So what’s the fuss about? What’s the big deal? Your phone’s got a camera and you got yourself an App. that assassinates cats at fifty paces; the office has hot and cold swinging doors and your Mother in Law’s bought a Jeep? – “Hey guys, his Mum’s bought a Jeep!”.
We’ve got iPads, food mixers that toast, roast and bake. Vacuum cleaners that perambulate rooms when you’re not at home, returning to their stations automatically when they’re running out of charge. We got a lipstick that’s a mascara and toothpaste too and to polish it all off, some bright spark has developed a pair of specs which lets you see the internet as you’re driving. And I think it’s great, all of it, love it, bring it all on, more and more again.
I love innovation and I can’t get enough of it. Then again I’m an unusual cove who loves change; but I digress. Have you every considered who comes up with these great advances? The conceptualisers, the thinkers, the Steve Jobs of the world. Most are well rewarded by consumers who swarm the stores to buy the manifestation of their ideas like seagulls around a sandwich.
But concepts cost money, although you wouldn’t think so if you worked in the world of advertising. Concepts are for thinkers and thinking generally is considered a luxury none of us can afford. I’ve had one or two clients tell me, “We don’t pay you to think” and at that very moment I can believe them, because they’re not engaged in the practice either.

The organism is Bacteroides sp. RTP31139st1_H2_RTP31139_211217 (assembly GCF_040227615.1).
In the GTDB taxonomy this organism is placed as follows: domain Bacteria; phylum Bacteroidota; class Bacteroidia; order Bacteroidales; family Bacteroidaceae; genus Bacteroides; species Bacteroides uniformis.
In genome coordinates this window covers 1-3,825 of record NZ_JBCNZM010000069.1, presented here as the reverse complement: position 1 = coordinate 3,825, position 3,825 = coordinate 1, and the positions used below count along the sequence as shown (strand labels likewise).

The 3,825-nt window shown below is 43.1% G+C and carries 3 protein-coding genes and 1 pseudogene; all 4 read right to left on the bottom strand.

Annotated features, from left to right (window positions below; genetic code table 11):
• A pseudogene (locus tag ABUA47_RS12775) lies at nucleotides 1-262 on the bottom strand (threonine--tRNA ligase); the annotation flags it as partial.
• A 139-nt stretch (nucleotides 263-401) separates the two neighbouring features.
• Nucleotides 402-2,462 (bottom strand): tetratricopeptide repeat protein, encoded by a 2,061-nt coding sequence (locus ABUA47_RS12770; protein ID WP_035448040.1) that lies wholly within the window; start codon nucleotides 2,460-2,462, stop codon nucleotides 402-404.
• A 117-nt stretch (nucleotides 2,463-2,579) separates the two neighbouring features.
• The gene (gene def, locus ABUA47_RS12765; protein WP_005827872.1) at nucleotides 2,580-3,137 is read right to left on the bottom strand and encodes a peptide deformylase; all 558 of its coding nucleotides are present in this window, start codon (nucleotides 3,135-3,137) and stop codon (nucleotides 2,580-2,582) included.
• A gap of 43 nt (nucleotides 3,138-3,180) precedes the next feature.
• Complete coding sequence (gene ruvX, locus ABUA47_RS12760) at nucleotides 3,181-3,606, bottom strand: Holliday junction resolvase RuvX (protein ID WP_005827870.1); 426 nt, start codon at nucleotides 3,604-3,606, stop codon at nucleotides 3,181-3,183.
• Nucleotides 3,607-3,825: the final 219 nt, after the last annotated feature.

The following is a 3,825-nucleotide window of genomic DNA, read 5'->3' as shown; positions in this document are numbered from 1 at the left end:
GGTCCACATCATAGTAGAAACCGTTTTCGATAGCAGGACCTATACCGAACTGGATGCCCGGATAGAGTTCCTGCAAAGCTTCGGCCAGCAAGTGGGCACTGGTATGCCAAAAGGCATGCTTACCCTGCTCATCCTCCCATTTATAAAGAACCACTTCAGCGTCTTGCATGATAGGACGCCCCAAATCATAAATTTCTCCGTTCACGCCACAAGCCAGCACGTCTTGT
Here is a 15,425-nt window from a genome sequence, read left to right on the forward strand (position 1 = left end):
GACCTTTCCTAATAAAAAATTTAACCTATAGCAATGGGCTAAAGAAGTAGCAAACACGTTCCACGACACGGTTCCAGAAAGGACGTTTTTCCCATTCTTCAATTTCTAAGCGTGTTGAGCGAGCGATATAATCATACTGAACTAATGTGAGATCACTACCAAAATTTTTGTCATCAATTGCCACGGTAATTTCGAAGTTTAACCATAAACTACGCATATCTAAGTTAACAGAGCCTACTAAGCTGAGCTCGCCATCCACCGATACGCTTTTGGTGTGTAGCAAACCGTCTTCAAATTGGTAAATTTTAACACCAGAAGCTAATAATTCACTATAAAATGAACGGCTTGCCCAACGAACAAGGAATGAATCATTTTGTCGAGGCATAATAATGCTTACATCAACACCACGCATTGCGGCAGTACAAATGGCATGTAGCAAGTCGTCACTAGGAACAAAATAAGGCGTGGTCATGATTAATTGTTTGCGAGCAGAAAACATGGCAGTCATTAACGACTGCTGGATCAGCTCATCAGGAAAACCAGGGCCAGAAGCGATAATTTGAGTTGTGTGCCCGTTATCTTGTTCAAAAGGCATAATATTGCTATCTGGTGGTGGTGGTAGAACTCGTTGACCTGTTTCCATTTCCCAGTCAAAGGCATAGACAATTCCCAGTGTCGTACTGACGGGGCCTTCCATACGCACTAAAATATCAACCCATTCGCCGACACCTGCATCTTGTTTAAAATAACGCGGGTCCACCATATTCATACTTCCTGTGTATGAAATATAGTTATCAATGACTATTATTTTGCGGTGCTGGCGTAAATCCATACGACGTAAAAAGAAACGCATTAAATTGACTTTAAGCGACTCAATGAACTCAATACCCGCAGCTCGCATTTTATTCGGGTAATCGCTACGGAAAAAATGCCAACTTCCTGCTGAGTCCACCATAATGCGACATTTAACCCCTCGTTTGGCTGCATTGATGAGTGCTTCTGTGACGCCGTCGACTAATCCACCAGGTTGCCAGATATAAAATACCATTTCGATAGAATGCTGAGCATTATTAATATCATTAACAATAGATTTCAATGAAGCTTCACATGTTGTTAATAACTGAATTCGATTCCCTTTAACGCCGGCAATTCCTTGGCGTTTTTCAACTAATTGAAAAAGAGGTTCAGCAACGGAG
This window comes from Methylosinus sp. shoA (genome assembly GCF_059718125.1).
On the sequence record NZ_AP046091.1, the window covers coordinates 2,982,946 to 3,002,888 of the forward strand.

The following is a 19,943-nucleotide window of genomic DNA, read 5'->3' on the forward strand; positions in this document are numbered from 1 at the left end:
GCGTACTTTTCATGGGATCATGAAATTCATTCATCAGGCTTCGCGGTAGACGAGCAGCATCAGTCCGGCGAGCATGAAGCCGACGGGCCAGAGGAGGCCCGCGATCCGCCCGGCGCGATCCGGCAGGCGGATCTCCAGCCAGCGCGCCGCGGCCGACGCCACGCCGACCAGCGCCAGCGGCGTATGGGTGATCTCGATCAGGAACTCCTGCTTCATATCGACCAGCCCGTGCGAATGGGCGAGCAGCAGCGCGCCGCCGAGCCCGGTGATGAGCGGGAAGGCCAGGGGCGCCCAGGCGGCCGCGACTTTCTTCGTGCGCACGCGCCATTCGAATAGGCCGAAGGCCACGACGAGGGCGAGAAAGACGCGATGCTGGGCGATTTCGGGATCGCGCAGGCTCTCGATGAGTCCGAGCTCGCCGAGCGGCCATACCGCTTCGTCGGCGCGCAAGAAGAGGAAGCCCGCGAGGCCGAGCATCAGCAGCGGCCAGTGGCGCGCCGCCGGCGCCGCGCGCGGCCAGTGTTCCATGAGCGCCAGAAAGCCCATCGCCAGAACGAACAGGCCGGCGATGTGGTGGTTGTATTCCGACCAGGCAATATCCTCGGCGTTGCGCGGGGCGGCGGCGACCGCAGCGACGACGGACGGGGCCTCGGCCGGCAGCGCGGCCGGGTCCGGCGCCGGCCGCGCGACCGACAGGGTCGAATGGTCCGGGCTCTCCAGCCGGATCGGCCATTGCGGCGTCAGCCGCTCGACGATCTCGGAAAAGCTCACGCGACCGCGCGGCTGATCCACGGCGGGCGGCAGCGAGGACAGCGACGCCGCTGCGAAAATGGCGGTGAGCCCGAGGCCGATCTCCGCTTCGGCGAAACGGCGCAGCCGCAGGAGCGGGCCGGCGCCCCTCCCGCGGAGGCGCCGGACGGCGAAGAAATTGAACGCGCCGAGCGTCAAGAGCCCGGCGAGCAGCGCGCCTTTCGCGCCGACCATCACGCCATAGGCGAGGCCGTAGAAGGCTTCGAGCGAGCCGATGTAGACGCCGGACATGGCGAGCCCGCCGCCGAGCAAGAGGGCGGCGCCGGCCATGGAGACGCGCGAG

It may not seem obvious but building an advertising concept isn’t a mindless, drug induced process, though I am told in some countries the salt shaker gets raided around 3pm on the late shift. I can however assure you that at Jack in the box it’s not that easy. We are engaged to do as much thinking as we can, devising concepts which beautifully project the client, while entertaining and informing the consumer. It has to be worked on, laboured and what the client doesn’t see is the concepts which never hit the art desk; the ones that fill the waste paper basket and have the delete button running hot.
So next time you see a great advertisement or even a good one, remember that it all began as a thinly veiled concept, fertilised by thought, watered and tested until it was shaped into the visual persuader that makes you turn to the wife and say, “Good Ad!” And while you’re at it, remember it all happened because someone engaged in that politically unpopular, luxurious, time honoured exercise called ‘thinking’. We believe it pays to think.